“Furthermore, the bulk of the American defense industries were located in coastal cities from Seattle to San Diego,” the Professor continued. “In Washington, D.C. some Congressmen were demanding that the government build aircraft plants in places like Texas and Utah where they wouldn't be vulnerable to Japanese attacks from the sea. Thus, many West Coast officials felt compelled to protect their local economies by drawing federal troops into their states, something that happened when the U.S. Army was placed in control of the evacuations.
“And you may remember the final words of Milton Eisenhower when he suggested that the humane treatment of Japanese American prisoners should be a model for enemy nations holding American prisoners. Obviously, the federal government hoped that respect for the evacuees here might prompt similar treatment of Americans prisoners held by enemy nations, especially by Japan.
“Oh, and do not forget that the Supreme Court in a case in 1943 ruled that the federal government had the legal right to take this action,” the Professor added.
“Do you mean there were legitimate reasons for this massive violation of human rights?” asked Scott.
“That's up to you as an historian to decide, but in an informed manner, and only after you have investigated the subject as thoroughly as possible and are prepared to argue against the government's reasoning,” replied the Professor.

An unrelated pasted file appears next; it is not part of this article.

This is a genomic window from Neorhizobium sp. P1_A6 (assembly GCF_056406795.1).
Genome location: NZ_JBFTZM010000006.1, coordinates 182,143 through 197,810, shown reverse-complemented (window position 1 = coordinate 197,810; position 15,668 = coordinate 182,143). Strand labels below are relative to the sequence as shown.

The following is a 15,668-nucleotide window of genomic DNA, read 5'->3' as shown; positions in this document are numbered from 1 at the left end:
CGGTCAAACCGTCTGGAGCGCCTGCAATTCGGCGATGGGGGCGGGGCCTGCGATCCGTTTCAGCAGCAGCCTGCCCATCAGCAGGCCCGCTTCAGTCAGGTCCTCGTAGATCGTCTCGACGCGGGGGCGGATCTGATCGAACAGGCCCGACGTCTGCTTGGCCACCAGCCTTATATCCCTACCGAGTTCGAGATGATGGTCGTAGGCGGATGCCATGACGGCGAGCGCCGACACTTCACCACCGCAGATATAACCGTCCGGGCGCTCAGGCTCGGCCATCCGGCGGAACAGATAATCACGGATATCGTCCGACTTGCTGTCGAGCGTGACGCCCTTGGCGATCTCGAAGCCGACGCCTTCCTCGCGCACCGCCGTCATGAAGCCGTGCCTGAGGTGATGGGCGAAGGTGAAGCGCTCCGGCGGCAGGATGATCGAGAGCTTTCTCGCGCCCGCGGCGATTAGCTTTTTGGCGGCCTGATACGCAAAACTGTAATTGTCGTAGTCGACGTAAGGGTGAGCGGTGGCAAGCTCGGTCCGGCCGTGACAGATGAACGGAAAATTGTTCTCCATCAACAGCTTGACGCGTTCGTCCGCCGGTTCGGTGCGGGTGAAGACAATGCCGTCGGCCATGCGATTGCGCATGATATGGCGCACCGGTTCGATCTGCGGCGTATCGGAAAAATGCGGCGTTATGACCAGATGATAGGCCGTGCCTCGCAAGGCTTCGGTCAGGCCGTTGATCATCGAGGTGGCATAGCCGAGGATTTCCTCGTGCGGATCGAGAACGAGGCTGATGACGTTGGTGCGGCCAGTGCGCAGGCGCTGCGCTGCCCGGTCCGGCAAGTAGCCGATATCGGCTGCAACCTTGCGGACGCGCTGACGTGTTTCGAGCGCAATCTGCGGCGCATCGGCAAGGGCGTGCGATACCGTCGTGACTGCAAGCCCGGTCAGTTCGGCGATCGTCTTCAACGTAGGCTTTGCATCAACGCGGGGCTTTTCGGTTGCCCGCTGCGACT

Scott was perplexed. “Well, it may not be as clear as I first thought, but it was a violation of American law by our government, and that outweighs everything on the other side,” he declared. “I come down on the side defending the rights of the Japanese Americans. I condemn the government's action.”
“That's fine,” said Professor Papadopoulos. “But this exercise in historical research begins to introduce the theme of our next encounter. That is the complexity of interpreting history and the emergence of what historian call ‘schools of thought.'”
“Do you mean, Dr. Pop, that had I chosen the FDR side, that could be considered a school of thought, just as the Japanese American side could be another school of thought?” Scott asked.
“Exactly, my young friend,” the Professor said. “And a third school might be one that blends both sides and finds a middle ground in the argument. Such a spectrum of opinion typifies most major issues in history. But, more about that next time.”
Scott rose from his chair and thanked Professor Papadopoulos for another afternoon of thoughtful challenge. “Sounds like another great meeting next week,” Scott remarked.
As he walked toward the front door, Scott remembered his mother's request. “Oh, by the way, Professor, my mother asked me to find out what price you're asking for that French coin you loaned me several weeks ago. She really liked it. It reminded her of her years in college when she studied French.”
The old man looked at Scott quizzically. “No one has ever asked that before. I really don't have a price for it, Scott,” he answered. “I've had it for so long, I never thought of anyone else owning it. Let me think over your request. We can talk about it next Wednesday.”
Scott understood the Professor's reluctance. It was a rare item, but this was a store, wasn't it? However, he just smiled and nodded his agreement. “I'll see you next time,” Scott said as he open the door and heard again the now-familiar sound of the ringing bell. “Good bye.”
|Copyright © 2009 J. Fred MacDonald-All Rights Reserved.|